What is it about?

The aim of this paper is to evaluate critically the extensively used social versus commercial entrepreneurship dualism that depicts these as entirely discrete realms possessing distinct and separate logics.

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Why is it important?

Uncovering entrepreneurs’ rationales the finding is that entrepreneurs do not pursue either purely commercial or social goals. Rather, most voice both commercial and social logics when explaining their entrepreneurial endeavour, displaying that there is not a dichotomy but rather a continuum from purely commercial to purely social entrepreneurship. Neither do entrepreneurs’ logics remain static over time. What begins as a commercial entrepreneurial venture may become more socially oriented over time or vice versa. Logics underpinning entrepreneurship also vary socio-spatially. Those living in deprived populations and rural populations are more socially-orientated, whilst relatively affluent and urban populations are comparatively more commercially-driven.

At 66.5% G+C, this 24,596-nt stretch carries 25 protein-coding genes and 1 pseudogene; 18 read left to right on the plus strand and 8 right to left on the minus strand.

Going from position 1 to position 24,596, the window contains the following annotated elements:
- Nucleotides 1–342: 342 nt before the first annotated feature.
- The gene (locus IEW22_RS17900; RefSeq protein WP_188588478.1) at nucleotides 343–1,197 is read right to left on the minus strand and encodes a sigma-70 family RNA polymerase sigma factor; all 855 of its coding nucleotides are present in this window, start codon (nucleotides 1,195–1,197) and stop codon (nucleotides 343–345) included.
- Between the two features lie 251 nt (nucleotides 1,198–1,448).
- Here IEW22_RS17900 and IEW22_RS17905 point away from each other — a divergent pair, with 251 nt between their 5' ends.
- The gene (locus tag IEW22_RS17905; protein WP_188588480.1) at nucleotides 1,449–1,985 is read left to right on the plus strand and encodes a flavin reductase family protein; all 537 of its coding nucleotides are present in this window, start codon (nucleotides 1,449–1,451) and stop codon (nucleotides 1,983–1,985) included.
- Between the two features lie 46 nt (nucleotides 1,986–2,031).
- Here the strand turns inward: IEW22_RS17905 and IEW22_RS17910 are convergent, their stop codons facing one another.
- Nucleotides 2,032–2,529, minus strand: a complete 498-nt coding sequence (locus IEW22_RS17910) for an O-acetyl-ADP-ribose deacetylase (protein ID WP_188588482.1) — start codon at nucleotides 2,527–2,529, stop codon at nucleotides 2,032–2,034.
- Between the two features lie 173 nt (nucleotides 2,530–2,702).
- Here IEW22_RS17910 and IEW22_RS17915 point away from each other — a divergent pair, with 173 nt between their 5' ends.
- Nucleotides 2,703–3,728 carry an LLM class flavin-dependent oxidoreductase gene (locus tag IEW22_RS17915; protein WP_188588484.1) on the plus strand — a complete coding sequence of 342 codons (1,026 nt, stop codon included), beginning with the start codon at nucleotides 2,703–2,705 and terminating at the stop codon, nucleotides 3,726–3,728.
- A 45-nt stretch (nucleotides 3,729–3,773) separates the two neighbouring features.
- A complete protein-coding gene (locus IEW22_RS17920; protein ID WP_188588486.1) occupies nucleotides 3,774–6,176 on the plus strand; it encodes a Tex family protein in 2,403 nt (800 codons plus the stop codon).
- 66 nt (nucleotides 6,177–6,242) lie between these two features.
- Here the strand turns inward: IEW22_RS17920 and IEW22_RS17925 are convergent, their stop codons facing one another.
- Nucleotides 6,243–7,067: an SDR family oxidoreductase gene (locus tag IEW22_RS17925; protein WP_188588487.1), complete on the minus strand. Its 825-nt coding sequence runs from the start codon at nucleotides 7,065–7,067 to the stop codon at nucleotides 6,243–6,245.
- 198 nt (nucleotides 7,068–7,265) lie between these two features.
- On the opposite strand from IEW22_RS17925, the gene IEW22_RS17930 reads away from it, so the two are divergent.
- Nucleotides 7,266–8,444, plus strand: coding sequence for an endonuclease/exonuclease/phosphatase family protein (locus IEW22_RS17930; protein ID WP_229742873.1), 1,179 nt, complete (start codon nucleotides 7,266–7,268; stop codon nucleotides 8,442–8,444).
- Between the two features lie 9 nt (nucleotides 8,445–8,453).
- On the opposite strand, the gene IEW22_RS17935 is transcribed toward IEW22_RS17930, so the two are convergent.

This paper displays the need to transcend the long-standing commercial versus social entrepreneurship dualism and begins to document how logics of entrepreneurship vary temporally and spatially.

Professor Colin C Williams
University of Sheffield

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This page is a summary of: Beyond the commercial versus social entrepreneurship divide, Social Enterprise Journal, August 2011, Emerald, DOI: 10.1108/17508611111156592.
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